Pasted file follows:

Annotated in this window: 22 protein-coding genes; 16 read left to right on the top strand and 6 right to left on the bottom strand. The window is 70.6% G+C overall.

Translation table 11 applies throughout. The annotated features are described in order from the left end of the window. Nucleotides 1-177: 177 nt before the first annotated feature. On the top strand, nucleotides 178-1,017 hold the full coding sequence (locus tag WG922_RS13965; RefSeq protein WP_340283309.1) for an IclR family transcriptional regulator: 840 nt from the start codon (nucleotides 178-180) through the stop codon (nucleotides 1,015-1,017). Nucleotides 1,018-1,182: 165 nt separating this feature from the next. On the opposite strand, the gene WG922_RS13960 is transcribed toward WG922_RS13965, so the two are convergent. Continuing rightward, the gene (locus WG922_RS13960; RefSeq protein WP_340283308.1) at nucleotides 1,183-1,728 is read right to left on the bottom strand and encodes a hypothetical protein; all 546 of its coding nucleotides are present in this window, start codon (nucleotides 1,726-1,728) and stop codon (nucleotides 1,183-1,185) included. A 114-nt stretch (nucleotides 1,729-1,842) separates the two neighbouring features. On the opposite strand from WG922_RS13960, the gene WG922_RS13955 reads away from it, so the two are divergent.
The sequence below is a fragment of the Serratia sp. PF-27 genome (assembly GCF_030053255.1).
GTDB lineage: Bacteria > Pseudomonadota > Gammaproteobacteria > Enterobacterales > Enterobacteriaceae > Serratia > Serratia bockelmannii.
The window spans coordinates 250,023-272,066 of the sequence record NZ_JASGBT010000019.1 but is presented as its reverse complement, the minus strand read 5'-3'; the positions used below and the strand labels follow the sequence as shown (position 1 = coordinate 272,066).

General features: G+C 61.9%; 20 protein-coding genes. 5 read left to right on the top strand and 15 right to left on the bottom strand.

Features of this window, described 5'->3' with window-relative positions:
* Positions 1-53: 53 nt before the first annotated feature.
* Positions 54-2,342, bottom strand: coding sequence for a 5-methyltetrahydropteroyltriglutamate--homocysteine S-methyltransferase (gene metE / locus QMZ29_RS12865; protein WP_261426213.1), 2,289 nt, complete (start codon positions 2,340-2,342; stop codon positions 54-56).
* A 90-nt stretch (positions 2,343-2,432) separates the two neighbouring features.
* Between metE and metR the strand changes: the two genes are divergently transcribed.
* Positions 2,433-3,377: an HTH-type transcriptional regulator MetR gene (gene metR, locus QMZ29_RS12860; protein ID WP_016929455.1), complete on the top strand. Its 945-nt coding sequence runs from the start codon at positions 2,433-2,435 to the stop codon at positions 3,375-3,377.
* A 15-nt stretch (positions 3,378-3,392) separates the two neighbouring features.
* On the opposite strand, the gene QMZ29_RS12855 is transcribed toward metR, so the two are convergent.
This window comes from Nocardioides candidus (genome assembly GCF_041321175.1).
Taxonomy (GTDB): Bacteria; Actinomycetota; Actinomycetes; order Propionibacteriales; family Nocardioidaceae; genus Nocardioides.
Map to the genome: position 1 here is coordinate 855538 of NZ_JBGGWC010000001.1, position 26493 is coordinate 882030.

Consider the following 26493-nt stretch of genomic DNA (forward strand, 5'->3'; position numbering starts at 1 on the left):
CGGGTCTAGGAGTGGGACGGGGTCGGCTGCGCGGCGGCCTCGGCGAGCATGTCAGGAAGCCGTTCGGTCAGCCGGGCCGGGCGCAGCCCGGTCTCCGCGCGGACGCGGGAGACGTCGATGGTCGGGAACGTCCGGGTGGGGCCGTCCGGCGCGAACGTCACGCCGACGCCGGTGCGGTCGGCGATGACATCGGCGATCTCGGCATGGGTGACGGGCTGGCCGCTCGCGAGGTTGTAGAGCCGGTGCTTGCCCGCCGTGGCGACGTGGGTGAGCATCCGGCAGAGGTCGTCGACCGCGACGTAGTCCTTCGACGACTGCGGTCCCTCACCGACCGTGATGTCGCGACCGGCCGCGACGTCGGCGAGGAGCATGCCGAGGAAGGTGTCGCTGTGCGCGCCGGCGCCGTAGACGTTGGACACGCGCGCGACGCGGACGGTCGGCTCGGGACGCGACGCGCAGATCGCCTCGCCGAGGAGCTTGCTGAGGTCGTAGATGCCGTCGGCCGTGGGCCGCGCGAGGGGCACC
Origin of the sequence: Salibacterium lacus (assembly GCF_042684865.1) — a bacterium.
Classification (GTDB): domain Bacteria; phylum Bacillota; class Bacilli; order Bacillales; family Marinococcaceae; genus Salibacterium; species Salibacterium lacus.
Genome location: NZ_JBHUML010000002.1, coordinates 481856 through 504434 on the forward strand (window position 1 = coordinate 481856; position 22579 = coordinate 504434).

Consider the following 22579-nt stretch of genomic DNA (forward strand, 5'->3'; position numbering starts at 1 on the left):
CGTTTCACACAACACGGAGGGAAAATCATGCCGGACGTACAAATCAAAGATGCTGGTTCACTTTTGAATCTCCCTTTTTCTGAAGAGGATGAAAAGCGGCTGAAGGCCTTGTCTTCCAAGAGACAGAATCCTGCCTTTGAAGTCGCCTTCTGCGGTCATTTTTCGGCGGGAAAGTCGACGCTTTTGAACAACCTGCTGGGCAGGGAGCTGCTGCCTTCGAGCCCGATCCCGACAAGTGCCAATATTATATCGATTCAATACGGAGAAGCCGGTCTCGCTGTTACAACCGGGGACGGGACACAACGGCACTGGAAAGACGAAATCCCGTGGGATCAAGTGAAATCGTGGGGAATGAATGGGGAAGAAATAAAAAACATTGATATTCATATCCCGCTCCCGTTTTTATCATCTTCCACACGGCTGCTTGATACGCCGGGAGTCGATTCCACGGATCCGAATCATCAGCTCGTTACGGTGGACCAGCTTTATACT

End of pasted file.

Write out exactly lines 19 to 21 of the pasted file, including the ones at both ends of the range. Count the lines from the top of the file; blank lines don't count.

CGGGTCTAGGAGTGGGACGGGGTCGGCTGCGCGGCGGCCTCGGCGAGCATGTCAGGAAGCCGTTCGGTCAGCCGGGCCGGGCGCAGCCCGGTCTCCGCGCGGACGCGGGAGACGTCGATGGTCGGGAACGTCCGGGTGGGGCCGTCCGGCGCGAACGTCACGCCGACGCCGGTGCGGTCGGCGATGACATCGGCGATCTCGGCATGGGTGACGGGCTGGCCGCTCGCGAGGTTGTAGAGCCGGTGCTTGCCCGCCGTGGCGACGTGGGTGAGCATCCGGCAGAGGTCGTCGACCGCGACGTAGTCCTTCGACGACTGCGGTCCCTCACCGACCGTGATGTCGCGACCGGCCGCGACGTCGGCGAGGAGCATGCCGAGGAAGGTGTCGCTGTGCGCGCCGGCGCCGTAGACGTTGGACACGCGCGCGACGCGGACGGTCGGCTCGGGACGCGACGCGCAGATCGCCTCGCCGAGGAGCTTGCTGAGGTCGTAGATGCCGTCGGCCGTGGGCCGCGCGAGGGGCACC
Origin of the sequence: Salibacterium lacus (assembly GCF_042684865.1) — a bacterium.
Classification (GTDB): domain Bacteria; phylum Bacillota; class Bacilli; order Bacillales; family Marinococcaceae; genus Salibacterium; species Salibacterium lacus.